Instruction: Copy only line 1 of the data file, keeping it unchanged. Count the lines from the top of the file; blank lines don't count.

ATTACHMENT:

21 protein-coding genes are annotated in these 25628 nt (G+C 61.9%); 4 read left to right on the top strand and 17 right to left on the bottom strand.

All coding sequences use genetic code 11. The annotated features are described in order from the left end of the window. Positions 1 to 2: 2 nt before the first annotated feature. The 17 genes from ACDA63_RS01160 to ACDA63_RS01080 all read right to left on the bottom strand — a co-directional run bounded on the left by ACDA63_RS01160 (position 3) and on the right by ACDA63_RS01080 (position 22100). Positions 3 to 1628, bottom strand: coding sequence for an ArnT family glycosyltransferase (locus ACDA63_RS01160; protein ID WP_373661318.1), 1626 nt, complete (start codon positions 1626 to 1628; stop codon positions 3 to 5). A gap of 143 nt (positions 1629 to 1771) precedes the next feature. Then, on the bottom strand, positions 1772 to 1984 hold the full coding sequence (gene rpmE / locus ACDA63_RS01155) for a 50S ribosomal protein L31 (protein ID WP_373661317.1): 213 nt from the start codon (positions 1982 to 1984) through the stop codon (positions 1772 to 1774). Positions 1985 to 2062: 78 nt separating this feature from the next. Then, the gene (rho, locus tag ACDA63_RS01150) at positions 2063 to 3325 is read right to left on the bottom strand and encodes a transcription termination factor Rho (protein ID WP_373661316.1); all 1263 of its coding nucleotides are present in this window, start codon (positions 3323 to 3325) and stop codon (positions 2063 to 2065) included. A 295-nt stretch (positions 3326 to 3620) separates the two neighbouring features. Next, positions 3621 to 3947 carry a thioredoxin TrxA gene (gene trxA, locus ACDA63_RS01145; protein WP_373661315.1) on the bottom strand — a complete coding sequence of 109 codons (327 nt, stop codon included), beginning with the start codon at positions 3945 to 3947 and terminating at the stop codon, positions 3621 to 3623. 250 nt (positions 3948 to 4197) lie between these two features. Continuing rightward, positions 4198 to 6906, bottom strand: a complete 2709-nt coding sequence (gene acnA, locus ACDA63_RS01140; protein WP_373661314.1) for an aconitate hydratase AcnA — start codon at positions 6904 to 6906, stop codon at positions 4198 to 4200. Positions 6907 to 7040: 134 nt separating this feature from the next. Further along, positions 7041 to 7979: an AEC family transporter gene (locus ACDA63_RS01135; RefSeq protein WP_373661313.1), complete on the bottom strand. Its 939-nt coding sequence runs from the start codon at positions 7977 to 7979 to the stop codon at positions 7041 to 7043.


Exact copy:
21 protein-coding genes are annotated in these 25628 nt (G+C 61.9%); 4 read left to right on the top strand and 17 right to left on the bottom strand.